Radicals banned from Facebook find outlets on foreign platforms

Images of Mussolini, anti-Semitic insults and swastikas with daggers are being shared on underground social networking sites

Pubblicato il 20/01/2018
Ultima modifica il 20/01/2018 alle ore 07:40

Right-wing radicals expelled from Twitter, Facebook and Google are being embraced on alternative networking sites like Vkontakte and Gab.ai. These platforms allow users to share typical content — death threats; racist and anti-Semitic insults; neo-fascist imagery — that would normally call for site operators to block their accounts. Although these networks have little mass appeal, they’ve gained momentum in Italy following a small election win for the neo-fascist Italian political party, CasaPound, in November 2017. 


With over 460 million users, the Russian-based Vkontakte is one of largest alternative social networking sites. Vkontakte was founded in 2006 by Pavel Durov, but bought in 2014 by companies allied with Putin, one of which was Alisher Usmanov, the Russian multi millionaire and owner of the football club Arsenal. It’s users are mostly Ukrainian and Russian, but it’s also attracted the alt-right in Europe and the United States. CasaPound, with its 2288 followers, is the largest Italian political organization present on the platform.  


Anti-Semitism is a common trope on sites like VK. The group for “historical revisionism” for instance, publishes posts that deny the Holocaust. Although the community has a small membership — 69 members only — most of them are Italian. And the iconography they use is similar to that of the US neo-Nazi site, Stormfront, which Rome officials have been investigating.  


A lesser known networking site is Gab.ai. The Texas-based social networking site was founded in 2016 as an alternative to social networks like Facebook, Twitter and Reddit. It allows its users to read and write “gabs”, which are messages of up to 300 characters. In the last two years, it’s become a hub for the radical US alt-right movement. Their logo is a frog meme — an international symbol of the extreme right.  


A few weeks ago, the Italian account “Celeste Bazzoli” was created on Gab. It’s the same account name of the Twitter user who was banned last December: “Twitter bastards blocked me and stole my 2300 followers,” he wrote on Gab. Many other Italian users blocked from Twitter for posting racist, violent or offensive content have switched to the alt-right network. But Gab is also used to exchange tips on how to avoid problems with the larger social networks: “If you’re interested I found a way to go back to Twitter N times even if they suspend you indefinitely,” one Italian user wrote who goes by the name The Jocker.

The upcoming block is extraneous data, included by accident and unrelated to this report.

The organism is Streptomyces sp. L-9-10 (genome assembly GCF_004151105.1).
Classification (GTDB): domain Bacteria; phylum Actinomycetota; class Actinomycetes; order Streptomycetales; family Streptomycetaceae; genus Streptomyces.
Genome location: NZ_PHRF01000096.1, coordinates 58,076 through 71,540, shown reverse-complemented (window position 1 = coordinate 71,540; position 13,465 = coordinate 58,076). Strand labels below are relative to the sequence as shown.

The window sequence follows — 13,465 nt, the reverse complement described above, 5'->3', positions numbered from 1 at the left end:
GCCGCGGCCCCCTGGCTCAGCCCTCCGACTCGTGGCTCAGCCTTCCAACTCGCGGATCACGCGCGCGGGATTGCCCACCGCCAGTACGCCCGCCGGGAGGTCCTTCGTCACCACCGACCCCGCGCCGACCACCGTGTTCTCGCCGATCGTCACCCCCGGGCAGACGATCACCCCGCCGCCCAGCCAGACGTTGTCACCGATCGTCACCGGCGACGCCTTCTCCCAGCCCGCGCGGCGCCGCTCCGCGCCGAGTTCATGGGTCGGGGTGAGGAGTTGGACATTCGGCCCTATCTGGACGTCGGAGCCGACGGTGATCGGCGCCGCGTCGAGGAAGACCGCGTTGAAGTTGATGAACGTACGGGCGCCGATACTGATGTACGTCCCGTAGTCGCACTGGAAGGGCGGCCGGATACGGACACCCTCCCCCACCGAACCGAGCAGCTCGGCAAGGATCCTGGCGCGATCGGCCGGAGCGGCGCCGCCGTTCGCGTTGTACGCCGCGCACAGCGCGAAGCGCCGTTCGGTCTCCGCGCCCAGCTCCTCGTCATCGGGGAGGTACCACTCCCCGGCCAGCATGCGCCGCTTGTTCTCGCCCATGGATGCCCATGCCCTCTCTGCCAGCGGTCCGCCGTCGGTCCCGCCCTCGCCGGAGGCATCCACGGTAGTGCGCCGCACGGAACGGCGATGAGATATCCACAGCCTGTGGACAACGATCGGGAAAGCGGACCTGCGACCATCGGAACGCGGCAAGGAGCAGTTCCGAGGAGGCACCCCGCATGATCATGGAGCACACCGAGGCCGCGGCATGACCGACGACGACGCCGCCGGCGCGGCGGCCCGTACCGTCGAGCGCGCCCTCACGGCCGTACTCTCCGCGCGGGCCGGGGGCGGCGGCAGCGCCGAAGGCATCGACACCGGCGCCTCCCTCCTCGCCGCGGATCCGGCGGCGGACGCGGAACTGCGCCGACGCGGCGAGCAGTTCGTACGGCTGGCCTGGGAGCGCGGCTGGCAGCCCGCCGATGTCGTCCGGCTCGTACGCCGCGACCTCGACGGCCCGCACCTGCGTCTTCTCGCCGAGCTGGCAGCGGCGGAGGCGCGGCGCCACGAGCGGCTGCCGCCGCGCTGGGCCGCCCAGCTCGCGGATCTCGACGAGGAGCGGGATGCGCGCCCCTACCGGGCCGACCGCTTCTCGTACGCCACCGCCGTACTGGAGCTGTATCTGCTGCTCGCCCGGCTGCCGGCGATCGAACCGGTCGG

The platform is also popular among Britain’s radical right. Jayda Fransen, deputy leader of the ultranationalist party Britain First, switched to Gab after Twitter blocked her and her party’s accounts for spreading hate campaigns against refugees and migrants. The Italian Roberto Fiore, founder and president of the Alliance for Peace & Freedom (APF) and Nick Griffin, the deputy chairman, are both present on the platform. Fiore is also the leader of Forza Nuova, the Italian far-right political party. 


Finally, there is the right-wing European organization “Generazione Identitaria” which has a presence in Italy, France, Austria, Germany and Great Britain. This sophisticated networking platform actively allows you to search for “peers” through an inbuilt radar function that recognizes members of the organization by scanning a code. It has a list of action items which allows you to acquire points and access restricted functions on the app. The project is still under development but promises “maximum confidentiality and secure servers for all its members.” 


*Translated and edited by Talia Abbas  



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